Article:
Advanced Career Management
To be announced.
Advocates and Allies
ADVANCE Equity Workshop for New Faculty
You are cordially invited to a unique and valuable conversation on diversity, equity, inclusion and sense of belonging that has the potential to impact your own working environment, but also that of your students and colleagues. In this workshop, we will present research on challenges related to faculty diversity and equity nationally and at MTU; we will also equip you with tools to create a beneficial academic climate for everyone. This in-person workshop is open for tenure-track and lecture-track faculty hired in 2020 and 2021. Lunch will be provided. Following a welcome and introduction, we will present national and MTU data on patterns of inequity in academia and explore tools and approaches we can use at MTU to improve the environment for professional success and advancement. The workshop will include small group discussions and will focus on specific issues related to Research, Teaching, and Service.
Academy for Responsive Leadership
Speaking Up: How Department Leaders Can Change the Conversation in the Academic Workplace
Have you ever asked yourself "Why didn't I say something?" when a friend or colleague
said or did something that was biased or uncivil at work? You're not alone. Deciding
whether and how to respond to these moments is complicated. Yet navigating these situations
effectively is crucial for academic leaders—including department chairs—who are responsible
for creating a respectful climate and culture for everyone in their units.
Limited to just 50 attendees, this dynamic and interactive workshop will teach you what motivates individuals to speak up, the challenges people face when doing so, and strategies for responding that invite self-reflection and constructive dialogue. Attendees will then be invited to apply these strategies directly to resolving everyday incidents of incivility and bias that frequently occur among faculty and staff in the academic workplace.
The discussion will focus on academic leaders' role in changing the conversation to promote inclusive and respectful workplaces. A team of experienced co-facilitators and professional actors will support active discussion and learning to reinforce using these skills beyond the workshop.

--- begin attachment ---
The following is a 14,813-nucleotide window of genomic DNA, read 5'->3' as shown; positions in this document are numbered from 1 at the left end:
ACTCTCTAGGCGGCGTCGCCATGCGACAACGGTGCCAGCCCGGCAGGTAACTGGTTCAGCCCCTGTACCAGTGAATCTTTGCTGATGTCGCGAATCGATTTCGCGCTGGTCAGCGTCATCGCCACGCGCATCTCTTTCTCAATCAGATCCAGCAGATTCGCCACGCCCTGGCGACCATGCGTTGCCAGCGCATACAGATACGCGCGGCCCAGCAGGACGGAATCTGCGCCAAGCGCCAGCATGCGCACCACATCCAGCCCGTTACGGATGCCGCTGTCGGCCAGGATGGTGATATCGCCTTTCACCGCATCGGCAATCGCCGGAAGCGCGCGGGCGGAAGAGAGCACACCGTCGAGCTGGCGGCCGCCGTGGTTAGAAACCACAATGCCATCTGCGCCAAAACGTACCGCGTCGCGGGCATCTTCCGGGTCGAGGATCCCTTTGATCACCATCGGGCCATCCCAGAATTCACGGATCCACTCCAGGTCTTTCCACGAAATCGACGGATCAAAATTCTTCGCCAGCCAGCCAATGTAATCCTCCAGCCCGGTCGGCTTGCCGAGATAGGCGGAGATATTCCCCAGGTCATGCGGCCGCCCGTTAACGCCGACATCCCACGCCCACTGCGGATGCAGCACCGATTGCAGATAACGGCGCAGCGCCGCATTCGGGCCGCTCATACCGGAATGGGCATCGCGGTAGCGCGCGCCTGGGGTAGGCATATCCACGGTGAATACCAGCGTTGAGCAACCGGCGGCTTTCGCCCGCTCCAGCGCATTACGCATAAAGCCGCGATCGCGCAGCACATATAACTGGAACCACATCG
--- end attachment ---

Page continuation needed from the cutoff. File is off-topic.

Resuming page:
Preparation for Leading in DEI Work for Your Team
Dr. Candy McCorkle, VP of Diversity and Inclusion, Western Michigan University, will introduce participants to some of the competencies necessary for effectively engaging in diversity, equity and inclusion work. The five basic skills will be explored and demonstrated how to use them to build the foundations of effectively engaging in diversity, equity and inclusion work.
On The Line- Interactive Theatre
On The Line is a performance and workshop focused on a living case study that interactively engages participants on ways they can mitigate bias and equity in tenure and promotion practices. In the first half of the workshop, professional actors portray a subtle and complex scenario involving a department's executive committee formally discussing whether one of their junior colleagues should be awarded tenure. Post-show interaction, guided by a facilitator, allows audiences to unpack issues and practice interventions. Most recently, On The Line was presented as a plenary for deans as part of the American Society for Engineering Education Equity, Diversity, and Inclusions Conference in New Orleans, at SFU, and Oregon State.
(dis)Credit: Erasure and Scrutiny of Women in STEM
Women in STEM face simultaneous invisibility and hypervisibility in settings of all types across academe. Over time, patterns of omission in citation or ideas unacknowledged in meetings have a cumulative effect. Many consequential decisions from grant funding to hiring to tenure and promotion rely formally or informally on these inequitable patterns of recognition and reward. At the same time, women are frequently subjected to increased scrutiny in evaluation and review, from hiring and job performance to funding and publication. Increasingly women in STEM are subjected to targeted harassment via social media that can traumatize scholars, their families, and colleagues. Women's experiences of invisibility and hypervisibility are shaped by race, class, disability, gender identity, sexual orientation, immigration status, and other types of difference, producing distinct inequitable effects. How can we work together to disrupt these patterns of inequity that mark sexist academic STEM cultures? How can we come to terms with root causes in order to structure processes and practices to more effectively counter systemic injustice?